The Karma has run out. For many years we have pushed the limit on the rainy weather, rainy season in Bhutan, no rain, rainy season in Africa, no rain, Ireland, no rain, The West Coast Trail, no rain. I always tell people I don’t travel in the rain and at the end of the dry trip they believe me. Now, we are in Myanmar; it is the end of the rainy season and for 6 days not a sprinkle. Then yesterday, the day before we are to begin a 3 day hike from the mountains, through the countryside to a lake in the valley, the monsoon that has been tracking the east coast of India enters Myanmar and the rain begins. Last night we thought we might bail and spend a couple of nights in a hotel but this morning we decided to have a go and hit the trail. If things are ugly we can bail tomorrow where the trail crosses the highway.
The rain has almost completely abated. Debbie and I decide we need to stop and buy a couple of cheap ponchos. We neglected to bring ours. It was a weight consideration and also the fact that it is usually stinking hot in SE Asia even if it is raining. Here in Kalaw, at about 4,200 ft above sea level, the climate is quite temperate and with the rain we experienced yesterday we thought Ponchos would be a good investment. Our guide Wai Yan helps us out with the details, no sleeves, a longer back, cheaper and a different color please. We each find one that suits our purpose. The price, 3,500 kaht ($3.50) each, but with my bargaining savvy and the fact that I have to bargain just for the fun of it, I manage to knock $.50 off the price and we get them both for 6,500 kaht.
We leave town, head back up the hill from whence we came and there at the trail head are 4 porters sitting on the side of the road awaiting our arrival. By 9:30 our troop L, R, Wai Yan, 4 porters, Debbie and I are on the trail. Mud, mud, oh the mud with the deluge there is so much mud, slippery, sticky, sucky mud. Debbie and I are being punished for spending 7 dry days on the West Coast Trail earlier this summer and poor R & L are guilty by association and have to trudge through the mud, walk over wet log bridges and wade through raging torrents of water.
The walk is difficult but interesting. It is very WC Trail like. We have to dip our heads down and watch every step or on our butts we land. The trouble with the walking is we cannot look at the scenery, the big reason we are undertaking this hike in the first place.
The morning passes quickly and we are right on time for lunch. Lunch is served in a village house. A table is set in the center of the main living space; we all sit around it on a mat on the floor. On the menu is noodle soup, it is hot and tasty and with 2 ½ hours of hiking under our belt we all eat well.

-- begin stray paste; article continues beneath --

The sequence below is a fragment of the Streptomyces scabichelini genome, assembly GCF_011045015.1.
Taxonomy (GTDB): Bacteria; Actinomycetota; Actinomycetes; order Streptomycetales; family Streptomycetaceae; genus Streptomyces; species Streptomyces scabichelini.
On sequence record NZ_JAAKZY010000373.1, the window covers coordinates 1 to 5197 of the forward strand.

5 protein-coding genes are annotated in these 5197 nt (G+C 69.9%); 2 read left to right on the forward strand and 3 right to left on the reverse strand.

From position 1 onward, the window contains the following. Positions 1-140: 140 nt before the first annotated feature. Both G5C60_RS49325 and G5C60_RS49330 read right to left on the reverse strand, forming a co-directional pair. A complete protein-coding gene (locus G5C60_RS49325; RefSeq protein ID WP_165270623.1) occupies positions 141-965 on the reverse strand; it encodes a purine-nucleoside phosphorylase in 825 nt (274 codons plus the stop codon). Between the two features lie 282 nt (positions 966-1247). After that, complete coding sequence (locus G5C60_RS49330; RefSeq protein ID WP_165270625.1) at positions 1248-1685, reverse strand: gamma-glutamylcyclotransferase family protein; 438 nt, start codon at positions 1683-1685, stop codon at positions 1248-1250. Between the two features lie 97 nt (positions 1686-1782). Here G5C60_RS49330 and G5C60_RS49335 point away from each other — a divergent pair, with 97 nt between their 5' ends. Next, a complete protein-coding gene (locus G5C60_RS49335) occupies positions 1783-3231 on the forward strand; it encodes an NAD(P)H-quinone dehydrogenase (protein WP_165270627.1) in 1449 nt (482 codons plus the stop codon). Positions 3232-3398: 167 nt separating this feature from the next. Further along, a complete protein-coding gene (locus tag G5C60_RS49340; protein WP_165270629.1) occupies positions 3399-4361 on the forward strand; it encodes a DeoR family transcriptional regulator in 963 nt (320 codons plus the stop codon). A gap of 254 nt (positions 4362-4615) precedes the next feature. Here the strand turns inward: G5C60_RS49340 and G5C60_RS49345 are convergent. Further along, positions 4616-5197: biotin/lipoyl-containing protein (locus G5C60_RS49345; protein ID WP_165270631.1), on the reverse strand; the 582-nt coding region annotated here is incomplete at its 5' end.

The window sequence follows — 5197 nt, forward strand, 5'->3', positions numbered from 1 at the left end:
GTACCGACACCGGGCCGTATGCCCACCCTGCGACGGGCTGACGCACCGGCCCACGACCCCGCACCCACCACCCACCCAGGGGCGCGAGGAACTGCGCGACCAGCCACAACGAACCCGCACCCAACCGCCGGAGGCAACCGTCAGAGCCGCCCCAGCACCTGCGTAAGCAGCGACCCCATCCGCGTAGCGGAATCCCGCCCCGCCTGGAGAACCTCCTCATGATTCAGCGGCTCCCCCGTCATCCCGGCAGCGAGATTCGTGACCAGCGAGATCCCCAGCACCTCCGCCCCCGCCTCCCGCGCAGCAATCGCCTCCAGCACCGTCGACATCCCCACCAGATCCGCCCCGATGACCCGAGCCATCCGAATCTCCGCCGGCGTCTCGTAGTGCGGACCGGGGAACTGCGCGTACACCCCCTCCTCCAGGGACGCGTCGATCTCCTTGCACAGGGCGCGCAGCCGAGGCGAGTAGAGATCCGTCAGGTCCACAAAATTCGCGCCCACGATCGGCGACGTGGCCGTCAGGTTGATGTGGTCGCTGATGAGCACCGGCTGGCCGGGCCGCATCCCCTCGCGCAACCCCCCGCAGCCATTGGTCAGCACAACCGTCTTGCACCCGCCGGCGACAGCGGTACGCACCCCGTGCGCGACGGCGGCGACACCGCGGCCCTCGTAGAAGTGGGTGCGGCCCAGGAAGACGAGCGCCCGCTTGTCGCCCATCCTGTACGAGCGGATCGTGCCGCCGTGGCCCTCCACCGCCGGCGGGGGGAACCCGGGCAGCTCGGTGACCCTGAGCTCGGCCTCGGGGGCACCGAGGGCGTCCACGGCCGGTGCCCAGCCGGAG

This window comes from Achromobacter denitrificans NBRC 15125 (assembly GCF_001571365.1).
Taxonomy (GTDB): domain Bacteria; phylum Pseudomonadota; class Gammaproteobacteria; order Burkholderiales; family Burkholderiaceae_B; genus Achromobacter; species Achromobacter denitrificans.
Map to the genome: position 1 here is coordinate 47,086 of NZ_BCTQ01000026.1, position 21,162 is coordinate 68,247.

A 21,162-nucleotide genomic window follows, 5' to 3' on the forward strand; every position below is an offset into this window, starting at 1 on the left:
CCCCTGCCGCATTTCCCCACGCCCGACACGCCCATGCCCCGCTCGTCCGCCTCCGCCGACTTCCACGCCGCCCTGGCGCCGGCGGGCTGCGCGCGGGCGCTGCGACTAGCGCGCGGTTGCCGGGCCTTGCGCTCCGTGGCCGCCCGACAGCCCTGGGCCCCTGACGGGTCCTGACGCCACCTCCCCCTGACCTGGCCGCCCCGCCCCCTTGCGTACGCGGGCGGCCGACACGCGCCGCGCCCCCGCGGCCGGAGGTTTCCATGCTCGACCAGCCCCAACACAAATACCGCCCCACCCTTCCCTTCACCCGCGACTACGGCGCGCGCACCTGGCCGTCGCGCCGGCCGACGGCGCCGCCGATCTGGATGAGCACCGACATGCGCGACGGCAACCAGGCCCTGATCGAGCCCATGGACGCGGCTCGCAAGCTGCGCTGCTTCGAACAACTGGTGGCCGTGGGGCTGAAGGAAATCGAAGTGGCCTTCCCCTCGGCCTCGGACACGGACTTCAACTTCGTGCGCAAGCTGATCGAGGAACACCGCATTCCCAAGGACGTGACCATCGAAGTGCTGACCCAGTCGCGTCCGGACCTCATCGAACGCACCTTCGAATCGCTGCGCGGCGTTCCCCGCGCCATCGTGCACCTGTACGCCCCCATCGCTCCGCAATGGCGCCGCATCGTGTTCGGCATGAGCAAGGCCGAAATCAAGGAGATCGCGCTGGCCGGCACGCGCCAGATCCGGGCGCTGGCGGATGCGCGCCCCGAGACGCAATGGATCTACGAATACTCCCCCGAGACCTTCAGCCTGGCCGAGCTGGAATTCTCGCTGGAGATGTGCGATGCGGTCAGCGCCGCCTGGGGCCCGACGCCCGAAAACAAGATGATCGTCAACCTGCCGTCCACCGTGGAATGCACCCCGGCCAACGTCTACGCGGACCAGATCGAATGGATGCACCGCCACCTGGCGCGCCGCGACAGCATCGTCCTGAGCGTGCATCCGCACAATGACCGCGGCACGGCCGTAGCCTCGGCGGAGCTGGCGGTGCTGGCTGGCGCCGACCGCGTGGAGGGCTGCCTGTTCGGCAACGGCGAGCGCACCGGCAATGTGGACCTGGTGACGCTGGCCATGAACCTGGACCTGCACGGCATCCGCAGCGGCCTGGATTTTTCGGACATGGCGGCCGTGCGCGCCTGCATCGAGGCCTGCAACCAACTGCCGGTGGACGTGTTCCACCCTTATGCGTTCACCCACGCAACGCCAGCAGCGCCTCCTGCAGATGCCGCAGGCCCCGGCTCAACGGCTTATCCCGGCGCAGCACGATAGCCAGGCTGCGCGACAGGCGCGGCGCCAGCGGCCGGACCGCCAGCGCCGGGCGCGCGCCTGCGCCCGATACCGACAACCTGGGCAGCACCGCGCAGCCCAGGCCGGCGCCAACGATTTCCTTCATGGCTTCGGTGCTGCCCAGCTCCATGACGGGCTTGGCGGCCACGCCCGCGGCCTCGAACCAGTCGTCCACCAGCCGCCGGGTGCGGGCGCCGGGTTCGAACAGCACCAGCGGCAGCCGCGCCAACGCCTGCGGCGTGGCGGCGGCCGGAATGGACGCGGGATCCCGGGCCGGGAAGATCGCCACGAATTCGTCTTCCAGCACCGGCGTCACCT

Just as we get inside for lunch the rain starts. It builds as we eat and it is raining hard when we head back on the trail. The extra water has a strange affect. There seems to be less mud. It is as if the mud washes away with the fast moving water. The other unusual thing is the amount of water. The ground is not able to absorb the rain fast enough so as we walk there is a sheet of moving liquid surrounding our feet. We are able to travel faster but we are definitely getting wetter. Our ponchos are keeping us dry to the knees and have officially become a good investment.
We are now able to hoof it along pretty good. We round a corner and there is a stream crossing our path. It is far too big to jump so it looks like we are going to have to wade across. One of the porters wades across and indicates to follow his path. My shoes are muddy but my feet are dry until now. Up to our knees as we cross the stream, the rushing water washes our pant legs, which is nice but my feet are now squishing in the water in my shoes. 100M farther along and we encounter another unjumpable water course. This one is crazy, it is thigh deep. I manage to get across walking on rocks just under the surface, slipping once but only getting my pant leg wet. R finds a narrowing and with his long legs he jumps from shore to shore. L decides to take the same route. She makes it but barely and we almost lose her to the rapids below. Debbie gets to the edge and balks at the depth; one of the porters picks her up and carries her across the pond. More rain, more mud, and after another hour of trekking we arrive at our digs for the night, Nan Thale thee Monastery in the hills. Not knowing what to expect, we are quite surprised when Wai Yan leads us to a simple but nice building we have to ourselves. As we sit inside, the rain gets worse.
I have never experienced an Asian monsoon and this is just the remnants of a fairly small storm. It’s not the tropical rain I have known that is a downpour for an hour or so then it stops. This rain goes on and on, ebbing and flowing in intensity. I am kind of glad we are on the tail end of the life of this storm – at least we are not house bound.
Not much happin’ at the ‘stery so we sit around and tell stories while our porters prepare dinner. When it arrives it is really good. Ginger tea, bean soup, and a few non spicy curries with rice. We eat and sit around chatting but with only candle light to glare on our retinas it is hard to stay awake and by 8pm we have retired.
Earlier we decided to depart the trail when we cross the highway tomorrow. I will try to scare up enough karma to keep us dry for our last one hour on the trail.